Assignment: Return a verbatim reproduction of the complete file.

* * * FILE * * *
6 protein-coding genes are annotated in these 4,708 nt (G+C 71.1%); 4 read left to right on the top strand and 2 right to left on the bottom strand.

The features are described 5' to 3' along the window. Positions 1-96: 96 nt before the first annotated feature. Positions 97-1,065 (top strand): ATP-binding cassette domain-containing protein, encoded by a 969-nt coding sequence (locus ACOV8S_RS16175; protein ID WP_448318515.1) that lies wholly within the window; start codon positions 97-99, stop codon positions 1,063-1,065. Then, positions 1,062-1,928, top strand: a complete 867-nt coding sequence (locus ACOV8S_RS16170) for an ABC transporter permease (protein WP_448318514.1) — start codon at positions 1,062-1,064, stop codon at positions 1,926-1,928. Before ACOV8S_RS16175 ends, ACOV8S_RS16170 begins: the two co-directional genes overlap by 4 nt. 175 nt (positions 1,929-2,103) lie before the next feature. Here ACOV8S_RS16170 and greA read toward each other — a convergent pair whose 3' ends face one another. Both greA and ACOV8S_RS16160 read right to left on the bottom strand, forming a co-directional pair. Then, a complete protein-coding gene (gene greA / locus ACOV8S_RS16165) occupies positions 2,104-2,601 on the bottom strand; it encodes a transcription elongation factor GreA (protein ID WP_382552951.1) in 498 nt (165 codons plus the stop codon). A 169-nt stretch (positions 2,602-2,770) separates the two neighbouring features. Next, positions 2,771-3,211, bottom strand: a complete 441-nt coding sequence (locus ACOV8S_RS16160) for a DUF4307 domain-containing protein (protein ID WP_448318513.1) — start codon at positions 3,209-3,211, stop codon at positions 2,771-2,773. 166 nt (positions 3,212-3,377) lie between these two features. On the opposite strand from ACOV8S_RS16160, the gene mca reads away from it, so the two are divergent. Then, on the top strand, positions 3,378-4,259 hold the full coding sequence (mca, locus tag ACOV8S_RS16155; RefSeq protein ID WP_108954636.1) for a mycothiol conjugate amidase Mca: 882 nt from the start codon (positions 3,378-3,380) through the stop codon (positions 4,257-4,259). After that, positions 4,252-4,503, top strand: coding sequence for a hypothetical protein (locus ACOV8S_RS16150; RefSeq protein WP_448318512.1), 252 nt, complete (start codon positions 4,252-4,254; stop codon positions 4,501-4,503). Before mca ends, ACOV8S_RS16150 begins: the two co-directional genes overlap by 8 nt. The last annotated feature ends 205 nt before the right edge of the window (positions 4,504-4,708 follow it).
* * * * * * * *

6 protein-coding genes are annotated in these 4,708 nt (G+C 71.1%); 4 read left to right on the top strand and 2 right to left on the bottom strand.

The features are described 5' to 3' along the window. Positions 1-96: 96 nt before the first annotated feature. Positions 97-1,065 (top strand): ATP-binding cassette domain-containing protein, encoded by a 969-nt coding sequence (locus ACOV8S_RS16175; protein ID WP_448318515.1) that lies wholly within the window; start codon positions 97-99, stop codon positions 1,063-1,065. Then, positions 1,062-1,928, top strand: a complete 867-nt coding sequence (locus ACOV8S_RS16170) for an ABC transporter permease (protein WP_448318514.1) — start codon at positions 1,062-1,064, stop codon at positions 1,926-1,928. Before ACOV8S_RS16175 ends, ACOV8S_RS16170 begins: the two co-directional genes overlap by 4 nt. 175 nt (positions 1,929-2,103) lie before the next feature. Here ACOV8S_RS16170 and greA read toward each other — a convergent pair whose 3' ends face one another. Both greA and ACOV8S_RS16160 read right to left on the bottom strand, forming a co-directional pair. Then, a complete protein-coding gene (gene greA / locus ACOV8S_RS16165) occupies positions 2,104-2,601 on the bottom strand; it encodes a transcription elongation factor GreA (protein ID WP_382552951.1) in 498 nt (165 codons plus the stop codon). A 169-nt stretch (positions 2,602-2,770) separates the two neighbouring features. Next, positions 2,771-3,211, bottom strand: a complete 441-nt coding sequence (locus ACOV8S_RS16160) for a DUF4307 domain-containing protein (protein ID WP_448318513.1) — start codon at positions 3,209-3,211, stop codon at positions 2,771-2,773. 166 nt (positions 3,212-3,377) lie between these two features. On the opposite strand from ACOV8S_RS16160, the gene mca reads away from it, so the two are divergent. Then, on the top strand, positions 3,378-4,259 hold the full coding sequence (mca, locus tag ACOV8S_RS16155; RefSeq protein ID WP_108954636.1) for a mycothiol conjugate amidase Mca: 882 nt from the start codon (positions 3,378-3,380) through the stop codon (positions 4,257-4,259). After that, positions 4,252-4,503, top strand: coding sequence for a hypothetical protein (locus ACOV8S_RS16150; RefSeq protein WP_448318512.1), 252 nt, complete (start codon positions 4,252-4,254; stop codon positions 4,501-4,503). Before mca ends, ACOV8S_RS16150 begins: the two co-directional genes overlap by 8 nt. The last annotated feature ends 205 nt before the right edge of the window (positions 4,504-4,708 follow it).